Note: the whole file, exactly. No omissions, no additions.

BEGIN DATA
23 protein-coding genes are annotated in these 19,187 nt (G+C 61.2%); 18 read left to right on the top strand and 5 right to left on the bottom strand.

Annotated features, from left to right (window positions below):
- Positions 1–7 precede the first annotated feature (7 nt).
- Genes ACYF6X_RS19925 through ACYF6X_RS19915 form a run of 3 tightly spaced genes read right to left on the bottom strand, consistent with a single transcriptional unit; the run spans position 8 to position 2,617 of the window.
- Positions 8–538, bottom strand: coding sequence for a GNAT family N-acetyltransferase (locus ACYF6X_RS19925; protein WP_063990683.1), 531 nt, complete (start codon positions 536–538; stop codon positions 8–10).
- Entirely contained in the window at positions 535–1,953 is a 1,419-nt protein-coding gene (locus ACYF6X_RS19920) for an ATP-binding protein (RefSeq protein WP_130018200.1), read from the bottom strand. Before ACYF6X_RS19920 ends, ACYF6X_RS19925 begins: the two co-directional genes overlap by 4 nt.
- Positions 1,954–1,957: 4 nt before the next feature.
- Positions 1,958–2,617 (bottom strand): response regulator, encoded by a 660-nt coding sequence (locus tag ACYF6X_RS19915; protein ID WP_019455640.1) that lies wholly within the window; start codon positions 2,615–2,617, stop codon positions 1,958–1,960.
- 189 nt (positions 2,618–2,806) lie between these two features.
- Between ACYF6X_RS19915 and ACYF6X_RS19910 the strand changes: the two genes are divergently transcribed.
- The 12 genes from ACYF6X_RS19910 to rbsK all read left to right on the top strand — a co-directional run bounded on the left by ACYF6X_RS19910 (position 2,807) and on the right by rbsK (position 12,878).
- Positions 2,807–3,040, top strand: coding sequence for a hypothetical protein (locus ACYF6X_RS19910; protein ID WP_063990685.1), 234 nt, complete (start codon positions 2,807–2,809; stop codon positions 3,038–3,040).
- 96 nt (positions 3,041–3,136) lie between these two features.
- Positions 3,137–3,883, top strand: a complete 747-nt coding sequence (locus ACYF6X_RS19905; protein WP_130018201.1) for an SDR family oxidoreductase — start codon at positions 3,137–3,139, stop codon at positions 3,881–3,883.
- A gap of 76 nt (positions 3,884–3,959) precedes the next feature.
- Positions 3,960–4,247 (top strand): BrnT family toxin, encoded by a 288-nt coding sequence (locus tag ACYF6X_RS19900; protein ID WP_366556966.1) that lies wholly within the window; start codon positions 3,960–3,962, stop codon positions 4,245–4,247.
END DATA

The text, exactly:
23 protein-coding genes are annotated in these 19,187 nt (G+C 61.2%); 18 read left to right on the top strand and 5 right to left on the bottom strand.

Annotated features, from left to right (window positions below):
- Positions 1–7 precede the first annotated feature (7 nt).
- Genes ACYF6X_RS19925 through ACYF6X_RS19915 form a run of 3 tightly spaced genes read right to left on the bottom strand, consistent with a single transcriptional unit; the run spans position 8 to position 2,617 of the window.
- Positions 8–538, bottom strand: coding sequence for a GNAT family N-acetyltransferase (locus ACYF6X_RS19925; protein WP_063990683.1), 531 nt, complete (start codon positions 536–538; stop codon positions 8–10).
- Entirely contained in the window at positions 535–1,953 is a 1,419-nt protein-coding gene (locus ACYF6X_RS19920) for an ATP-binding protein (RefSeq protein WP_130018200.1), read from the bottom strand. Before ACYF6X_RS19920 ends, ACYF6X_RS19925 begins: the two co-directional genes overlap by 4 nt.
- Positions 1,954–1,957: 4 nt before the next feature.
- Positions 1,958–2,617 (bottom strand): response regulator, encoded by a 660-nt coding sequence (locus tag ACYF6X_RS19915; protein ID WP_019455640.1) that lies wholly within the window; start codon positions 2,615–2,617, stop codon positions 1,958–1,960.
- 189 nt (positions 2,618–2,806) lie between these two features.
- Between ACYF6X_RS19915 and ACYF6X_RS19910 the strand changes: the two genes are divergently transcribed.
- The 12 genes from ACYF6X_RS19910 to rbsK all read left to right on the top strand — a co-directional run bounded on the left by ACYF6X_RS19910 (position 2,807) and on the right by rbsK (position 12,878).
- Positions 2,807–3,040, top strand: coding sequence for a hypothetical protein (locus ACYF6X_RS19910; protein ID WP_063990685.1), 234 nt, complete (start codon positions 2,807–2,809; stop codon positions 3,038–3,040).
- 96 nt (positions 3,041–3,136) lie between these two features.
- Positions 3,137–3,883, top strand: a complete 747-nt coding sequence (locus ACYF6X_RS19905; protein WP_130018201.1) for an SDR family oxidoreductase — start codon at positions 3,137–3,139, stop codon at positions 3,881–3,883.
- A gap of 76 nt (positions 3,884–3,959) precedes the next feature.
- Positions 3,960–4,247 (top strand): BrnT family toxin, encoded by a 288-nt coding sequence (locus tag ACYF6X_RS19900; protein ID WP_366556966.1) that lies wholly within the window; start codon positions 3,960–3,962, stop codon positions 4,245–4,247.